Maltese Lace: The rich weave of history and its relevance today
The survival of a craft also depends on innovation, which is a key element of Gatt’s own day to day approach to Maltese lace – an enthusiasm which she also hopes to impart to future generations of would-be lace-makers.
Though traditional Maltese lace – or bizzilla – may appear to be an omni-present feature of the islands’ tourist product and folk-iconography, its continued production may be at risk as the many distractions of the modern world continue to encroach upon the habits and disciplines required for its creation. However, long-time lace practitioner Annamaria Gatt is cautiously optimistic about both the aesthetic and therapeutic qualities of Maltese lace, and she’s confident that the increasingly mental-health conscious younger generation will find plenty to enjoy were they to take up the practice.
“You either love it or you hate it. It’s true that some may think they do not have the patience for it, or that they find it confusing. But there are also many who find it calming and therapeutic, and an excellent way to put their talents to good use,” Gatt, Administrative Council member for Malta in the International Organisation of Bobbin and Needle Lace and Committee member of the Malta Lace Guild, said.
While Gatt acknowledges that her own ‘bizzilla alma mater’, the Gozo Campus, currently offers a Diploma in Lace Studies and that entities like Lifelong Learning, the Malta Society of Arts and certain local councils still offer courses on lace-making, the more centralised educational institutions have a “touch and go,” relationship with the craft, if any at all.
This is a shame, not least because bizzilla really does have an illustrious history, one which Gatt is happily expansive about. “‘Maltese Lace’ is the name of a continuous bobbin lace technique which evolved on the Maltese Islands during the 19th and 20th centuries,” Gatt begins, furnishing a key detail: bizzilla was first publicly exhibited during the Great Exhibition in London in 1851, that landmark event of the Victorian Era engineered by Prince Albert showcasing an assortment of artistic and scientific curiosities from all over the world. “But it was in 1862 that Malta won a gold medal for a big black silk shawl and was highly commended for white thread laces,” Gatt says, emphasising how subsequently, entities such as the Malta Industries Association contributed to the further dissemination of Maltese lace from the 1930s to the 1960s.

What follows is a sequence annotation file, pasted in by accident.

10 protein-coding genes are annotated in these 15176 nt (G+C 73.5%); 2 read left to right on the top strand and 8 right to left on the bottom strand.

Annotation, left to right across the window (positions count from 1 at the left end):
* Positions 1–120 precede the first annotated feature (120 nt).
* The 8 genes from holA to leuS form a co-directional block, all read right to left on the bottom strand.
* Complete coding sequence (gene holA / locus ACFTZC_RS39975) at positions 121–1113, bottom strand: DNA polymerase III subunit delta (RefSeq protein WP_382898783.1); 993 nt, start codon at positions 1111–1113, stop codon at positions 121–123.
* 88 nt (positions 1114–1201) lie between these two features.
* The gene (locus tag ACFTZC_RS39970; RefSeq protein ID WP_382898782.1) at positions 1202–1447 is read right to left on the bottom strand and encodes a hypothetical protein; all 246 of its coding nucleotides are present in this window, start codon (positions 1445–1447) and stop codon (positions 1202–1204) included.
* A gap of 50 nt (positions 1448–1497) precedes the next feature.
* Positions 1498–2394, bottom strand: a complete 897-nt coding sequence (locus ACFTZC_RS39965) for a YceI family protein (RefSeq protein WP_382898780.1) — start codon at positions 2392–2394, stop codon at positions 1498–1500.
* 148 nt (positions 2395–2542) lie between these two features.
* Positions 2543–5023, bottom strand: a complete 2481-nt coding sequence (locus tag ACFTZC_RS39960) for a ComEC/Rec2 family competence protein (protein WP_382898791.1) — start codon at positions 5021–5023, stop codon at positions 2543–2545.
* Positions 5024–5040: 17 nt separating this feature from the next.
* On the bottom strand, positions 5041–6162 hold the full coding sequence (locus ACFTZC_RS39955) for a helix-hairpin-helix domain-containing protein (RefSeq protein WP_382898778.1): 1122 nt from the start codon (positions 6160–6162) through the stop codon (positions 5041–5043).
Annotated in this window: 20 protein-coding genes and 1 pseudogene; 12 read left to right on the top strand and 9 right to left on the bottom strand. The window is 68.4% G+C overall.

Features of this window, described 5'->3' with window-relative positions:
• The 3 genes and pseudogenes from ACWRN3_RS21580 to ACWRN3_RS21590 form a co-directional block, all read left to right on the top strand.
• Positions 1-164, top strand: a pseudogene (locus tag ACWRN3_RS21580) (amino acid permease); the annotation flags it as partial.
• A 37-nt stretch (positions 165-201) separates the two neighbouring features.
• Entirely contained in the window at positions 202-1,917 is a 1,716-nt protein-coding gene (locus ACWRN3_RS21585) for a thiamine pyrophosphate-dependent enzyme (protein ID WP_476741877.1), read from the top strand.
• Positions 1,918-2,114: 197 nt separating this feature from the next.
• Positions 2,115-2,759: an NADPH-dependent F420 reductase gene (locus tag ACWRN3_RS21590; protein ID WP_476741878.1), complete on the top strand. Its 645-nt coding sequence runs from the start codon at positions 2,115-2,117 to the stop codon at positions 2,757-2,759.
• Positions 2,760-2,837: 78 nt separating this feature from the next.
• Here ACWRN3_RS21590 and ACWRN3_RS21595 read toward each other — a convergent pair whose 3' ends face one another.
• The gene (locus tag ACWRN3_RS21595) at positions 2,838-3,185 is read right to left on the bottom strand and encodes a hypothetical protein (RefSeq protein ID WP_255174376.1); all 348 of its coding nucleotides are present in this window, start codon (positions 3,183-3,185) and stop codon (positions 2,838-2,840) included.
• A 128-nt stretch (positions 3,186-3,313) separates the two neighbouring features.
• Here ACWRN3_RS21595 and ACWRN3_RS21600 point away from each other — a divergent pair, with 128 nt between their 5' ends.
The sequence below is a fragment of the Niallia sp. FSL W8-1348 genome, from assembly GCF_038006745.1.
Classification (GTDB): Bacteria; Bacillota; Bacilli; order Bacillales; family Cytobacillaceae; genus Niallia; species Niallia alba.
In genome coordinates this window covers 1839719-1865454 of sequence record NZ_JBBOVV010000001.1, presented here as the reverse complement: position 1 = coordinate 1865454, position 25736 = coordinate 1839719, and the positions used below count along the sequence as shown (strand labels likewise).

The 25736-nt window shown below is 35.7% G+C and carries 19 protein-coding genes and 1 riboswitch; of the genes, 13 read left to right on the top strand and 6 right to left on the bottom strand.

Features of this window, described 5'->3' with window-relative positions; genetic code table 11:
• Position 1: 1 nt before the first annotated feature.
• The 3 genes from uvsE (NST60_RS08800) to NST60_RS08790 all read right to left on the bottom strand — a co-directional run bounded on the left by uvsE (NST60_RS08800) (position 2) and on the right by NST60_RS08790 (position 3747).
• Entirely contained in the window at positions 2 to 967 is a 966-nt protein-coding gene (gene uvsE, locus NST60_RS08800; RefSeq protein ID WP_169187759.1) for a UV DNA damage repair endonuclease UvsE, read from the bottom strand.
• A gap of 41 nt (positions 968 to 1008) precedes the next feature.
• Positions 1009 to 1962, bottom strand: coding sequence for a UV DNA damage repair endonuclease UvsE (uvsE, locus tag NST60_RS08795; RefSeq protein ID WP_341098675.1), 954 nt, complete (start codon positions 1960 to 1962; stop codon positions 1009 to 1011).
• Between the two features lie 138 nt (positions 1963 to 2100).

While Maltese lace was worked all over the islands, Gatt points out that historically, “Gozitan lace makers were more prolific.” This was, in large part, thanks to the existence of the Conservatorio in Gozo, though lace schools were also scattered across Malta, and thanks to which “mothers, daughters and all other family members – boys included – mass-produced lace on commission for both the local and foreign industry, since Maltese lace was exported across Europe, but also as far as India and China”.
18th century paintings by Antoine de Favray show us that bizzilla was a key component of aristocratic fashions, while it was also “compulsory” for members of the clergy and the judiciary.
As is to be expected, however, both the process of lace-making and its attendant artefacts became more democratised over the years, and Gatt is keen to point out how even previous gender-based assumptions about lace-making – namely, that it was a women-only domain – no longer hold water.
“Gender is not the least bit relevant here, and neither is class,” Gatt says, insisting that lace-making is “a talent that anyone can explore. Yes, even boys and men!” However,
while she remains confident about the intrinsic attractions of lace-making, Gatt is also conscious that more widespread public appreciation for the craft would not go amiss.
“I believe there is a strong need to organise a Grand National exhibition of Maltese lace, both antique and current. There is so much of it around in private collections, sadly hidden away in drawers and cupboards.”
But the survival of a craft also depends on innovation, which is a key element of Gatt’s own day to day approach to Maltese lace – an enthusiasm which she also hopes to impart to future generations of would-be lace-makers.
“Nowadays, I create my own designs and am also moving forward of adapting the traditional lace to a more contemporary lace artwork. I use different mediums apart from the usual threads such as synthetic threads, metallic threads, wire, and ribbon and incorporate beads and buttons. The finished lace is mounted on art paper or canvas as part of the artwork with acrylics or watercolours,” Gatt says, however lamenting the fact that the majority of lace-makers are either sceptical or afraid of ‘out of the box’ approaches.
“I try to inspire and amaze anyone as much as possible, with the aim of getting them to try doing it too.”
Tree of Life Lace Art & Tree of Life. Photo Credit - Annamaria Gatt
If you would like to learn more about this craft, make sure to watch Annamaria Gatt’s workshop during Għanafest Online (8-13th June). For more information visit www.festivals.mt/ghanafest